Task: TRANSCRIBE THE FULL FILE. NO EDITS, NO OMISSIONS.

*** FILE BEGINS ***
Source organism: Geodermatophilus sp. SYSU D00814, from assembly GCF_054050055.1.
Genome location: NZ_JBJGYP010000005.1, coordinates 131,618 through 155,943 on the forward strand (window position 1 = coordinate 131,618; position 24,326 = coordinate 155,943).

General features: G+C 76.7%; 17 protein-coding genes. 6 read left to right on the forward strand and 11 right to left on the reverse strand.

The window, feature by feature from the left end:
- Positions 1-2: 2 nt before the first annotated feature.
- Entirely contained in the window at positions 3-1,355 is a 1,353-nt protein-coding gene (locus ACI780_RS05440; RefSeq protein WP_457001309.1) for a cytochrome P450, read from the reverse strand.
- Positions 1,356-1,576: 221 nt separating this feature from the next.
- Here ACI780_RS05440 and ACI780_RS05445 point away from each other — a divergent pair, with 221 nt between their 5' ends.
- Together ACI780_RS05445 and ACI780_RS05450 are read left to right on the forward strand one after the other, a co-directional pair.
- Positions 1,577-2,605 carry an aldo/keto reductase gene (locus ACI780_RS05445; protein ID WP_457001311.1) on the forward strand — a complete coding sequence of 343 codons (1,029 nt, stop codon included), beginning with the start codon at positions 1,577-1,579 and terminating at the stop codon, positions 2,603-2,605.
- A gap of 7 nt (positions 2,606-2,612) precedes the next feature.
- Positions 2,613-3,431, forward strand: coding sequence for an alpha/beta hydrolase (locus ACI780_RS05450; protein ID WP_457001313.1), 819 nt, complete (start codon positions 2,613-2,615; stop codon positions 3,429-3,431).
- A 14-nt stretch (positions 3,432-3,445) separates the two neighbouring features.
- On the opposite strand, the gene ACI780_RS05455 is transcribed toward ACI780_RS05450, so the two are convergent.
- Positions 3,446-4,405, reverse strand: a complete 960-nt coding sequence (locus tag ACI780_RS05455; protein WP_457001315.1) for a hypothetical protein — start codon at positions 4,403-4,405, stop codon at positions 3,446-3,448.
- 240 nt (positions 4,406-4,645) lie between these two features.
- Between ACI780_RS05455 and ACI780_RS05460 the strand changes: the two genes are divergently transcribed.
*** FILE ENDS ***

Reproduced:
Source organism: Geodermatophilus sp. SYSU D00814, from assembly GCF_054050055.1.
Genome location: NZ_JBJGYP010000005.1, coordinates 131,618 through 155,943 on the forward strand (window position 1 = coordinate 131,618; position 24,326 = coordinate 155,943).

General features: G+C 76.7%; 17 protein-coding genes. 6 read left to right on the forward strand and 11 right to left on the reverse strand.

The window, feature by feature from the left end:
- Positions 1-2: 2 nt before the first annotated feature.
- Entirely contained in the window at positions 3-1,355 is a 1,353-nt protein-coding gene (locus ACI780_RS05440; RefSeq protein WP_457001309.1) for a cytochrome P450, read from the reverse strand.
- Positions 1,356-1,576: 221 nt separating this feature from the next.
- Here ACI780_RS05440 and ACI780_RS05445 point away from each other — a divergent pair, with 221 nt between their 5' ends.
- Together ACI780_RS05445 and ACI780_RS05450 are read left to right on the forward strand one after the other, a co-directional pair.
- Positions 1,577-2,605 carry an aldo/keto reductase gene (locus ACI780_RS05445; protein ID WP_457001311.1) on the forward strand — a complete coding sequence of 343 codons (1,029 nt, stop codon included), beginning with the start codon at positions 1,577-1,579 and terminating at the stop codon, positions 2,603-2,605.
- A gap of 7 nt (positions 2,606-2,612) precedes the next feature.
- Positions 2,613-3,431, forward strand: coding sequence for an alpha/beta hydrolase (locus ACI780_RS05450; protein ID WP_457001313.1), 819 nt, complete (start codon positions 2,613-2,615; stop codon positions 3,429-3,431).
- A 14-nt stretch (positions 3,432-3,445) separates the two neighbouring features.
- On the opposite strand, the gene ACI780_RS05455 is transcribed toward ACI780_RS05450, so the two are convergent.
- Positions 3,446-4,405, reverse strand: a complete 960-nt coding sequence (locus tag ACI780_RS05455; protein WP_457001315.1) for a hypothetical protein — start codon at positions 4,403-4,405, stop codon at positions 3,446-3,448.
- 240 nt (positions 4,406-4,645) lie between these two features.
- Between ACI780_RS05455 and ACI780_RS05460 the strand changes: the two genes are divergently transcribed.